The Caesar Act officially took effect on Wednesday, June 17th, amid evaluations of how it will affect Lebanon. While the Act primarily targets the Syrian regime, a Lebanese expert warns that it is best for Lebanon not to overlook it.
It is clear that the sanctions imposed through the Caesar Syrian Civilian Protection Act target all entities, companies, and individuals that provide any assistance or support to the Syrian regime.
However, Nizar Zakka, the Director of Program Development at the PeaceTech Lab in the U.S, who has worked on the Caesar Act, told Arab News, “We, in Lebanon, have never benefited from any deal that was carried out by the Syrian regime.”
Zakka, who was imprisoned by Iran from 2015 until 2019 on charges of espionage for the United States, said Lebanon’s deals with the regime have all been “one-way deals,” and that they will stop now that the Act came into force.
With that said, he asserted that the security cooperation between Lebanon and Syria will not be affected by the Caesar Act.
Similarly, it will not stand in the way of drawing electricity from Syria, which has been a major concern for Lebanon when it comes to the Caesar Act.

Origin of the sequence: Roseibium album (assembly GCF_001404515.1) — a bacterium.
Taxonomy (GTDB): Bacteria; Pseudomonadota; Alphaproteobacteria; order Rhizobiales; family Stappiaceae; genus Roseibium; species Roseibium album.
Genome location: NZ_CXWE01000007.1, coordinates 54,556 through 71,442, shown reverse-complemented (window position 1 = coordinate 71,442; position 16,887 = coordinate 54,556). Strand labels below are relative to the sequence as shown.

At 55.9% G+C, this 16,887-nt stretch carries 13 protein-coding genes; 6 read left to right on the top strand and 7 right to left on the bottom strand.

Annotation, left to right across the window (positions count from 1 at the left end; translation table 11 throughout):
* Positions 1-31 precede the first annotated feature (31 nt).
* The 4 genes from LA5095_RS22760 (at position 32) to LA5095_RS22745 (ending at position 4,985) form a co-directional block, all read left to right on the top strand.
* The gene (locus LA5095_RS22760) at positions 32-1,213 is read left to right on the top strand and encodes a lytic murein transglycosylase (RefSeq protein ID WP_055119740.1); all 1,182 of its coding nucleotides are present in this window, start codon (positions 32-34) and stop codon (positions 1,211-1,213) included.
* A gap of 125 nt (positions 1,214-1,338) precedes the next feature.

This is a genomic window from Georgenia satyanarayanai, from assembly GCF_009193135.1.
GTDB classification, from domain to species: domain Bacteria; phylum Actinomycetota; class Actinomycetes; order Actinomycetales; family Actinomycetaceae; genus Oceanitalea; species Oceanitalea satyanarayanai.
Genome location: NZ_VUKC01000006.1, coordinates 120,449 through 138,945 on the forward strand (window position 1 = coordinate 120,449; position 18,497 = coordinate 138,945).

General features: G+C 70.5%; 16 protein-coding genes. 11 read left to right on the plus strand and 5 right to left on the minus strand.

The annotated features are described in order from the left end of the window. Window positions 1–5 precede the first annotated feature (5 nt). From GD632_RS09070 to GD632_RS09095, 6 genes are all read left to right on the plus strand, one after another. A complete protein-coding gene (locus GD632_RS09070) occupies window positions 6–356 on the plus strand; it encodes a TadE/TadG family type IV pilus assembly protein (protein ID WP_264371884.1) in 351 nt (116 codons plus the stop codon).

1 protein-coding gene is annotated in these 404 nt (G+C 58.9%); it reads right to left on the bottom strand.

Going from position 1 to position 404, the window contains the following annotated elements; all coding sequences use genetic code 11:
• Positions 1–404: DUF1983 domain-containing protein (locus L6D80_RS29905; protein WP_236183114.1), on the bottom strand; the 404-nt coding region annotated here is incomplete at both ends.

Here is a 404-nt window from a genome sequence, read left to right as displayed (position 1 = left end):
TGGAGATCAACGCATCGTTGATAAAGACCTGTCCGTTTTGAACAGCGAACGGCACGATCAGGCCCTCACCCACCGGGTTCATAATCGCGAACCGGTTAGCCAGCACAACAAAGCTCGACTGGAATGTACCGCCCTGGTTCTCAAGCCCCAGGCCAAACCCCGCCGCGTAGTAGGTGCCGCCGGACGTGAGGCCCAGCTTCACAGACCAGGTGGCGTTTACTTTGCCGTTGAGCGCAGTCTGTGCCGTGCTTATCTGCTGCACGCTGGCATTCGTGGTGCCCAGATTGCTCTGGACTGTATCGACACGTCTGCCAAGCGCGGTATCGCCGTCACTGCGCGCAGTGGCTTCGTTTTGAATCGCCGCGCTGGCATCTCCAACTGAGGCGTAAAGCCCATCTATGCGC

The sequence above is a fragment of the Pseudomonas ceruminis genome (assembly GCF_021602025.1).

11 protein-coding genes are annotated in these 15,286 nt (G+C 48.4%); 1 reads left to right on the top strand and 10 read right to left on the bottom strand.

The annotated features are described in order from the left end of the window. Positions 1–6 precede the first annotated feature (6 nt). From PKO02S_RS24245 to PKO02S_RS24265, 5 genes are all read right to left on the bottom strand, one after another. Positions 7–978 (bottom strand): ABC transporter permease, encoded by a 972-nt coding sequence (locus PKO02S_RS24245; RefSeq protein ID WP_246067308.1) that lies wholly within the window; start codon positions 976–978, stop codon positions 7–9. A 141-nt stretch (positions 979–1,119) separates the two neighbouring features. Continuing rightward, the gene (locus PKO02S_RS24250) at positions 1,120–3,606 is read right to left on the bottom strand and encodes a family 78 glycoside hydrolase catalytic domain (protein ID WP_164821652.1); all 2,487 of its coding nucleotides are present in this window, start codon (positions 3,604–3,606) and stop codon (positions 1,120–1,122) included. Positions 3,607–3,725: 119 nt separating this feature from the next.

The expert explained that there is a distinction to be made between the Syrian Arab Republic, per se, and President Bashar al-Assad’s Syrian regime; the Act targets the al-Assad regime, not Syria itself.
Nonetheless, this does not mean that Lebanon should ignore the Act. After all, it will target any individuals and companies that do business with the Syrian government, not excluding Lebanese individuals and companies.
Furthermore, it’s worth noting that the United States is the decision-maker and implementer when it comes to the Caesar Act, and so the circle of sanctions may expand to have more effects on Lebanon, directly or indirectly, as developments unfold.
Therefore, “if we take a look at the sanctions against Iran, which are American and not international, we can sense the extent of damage that Lebanon may know if the Act is overlooked,” Zakka indicated.
On a similar note, a U.S. Embassy spokesperson told The Daily Star that the “Caesar Act sanctions are not directed at Lebanon’s economy or the Lebanese people” and dismissed claims that it will lead to the country’s starvation.
Rather, the spokesperson explained, it is directed at any foreign company working with the Syrian regime.
In light of the Caesar Act taking effect on Wednesday, the U.S. Ambassador to Lebanon, Dorothy Shea, met with Foreign Minister Nassif Hitti and discussed the implications of the Act and its sanctions on the country.
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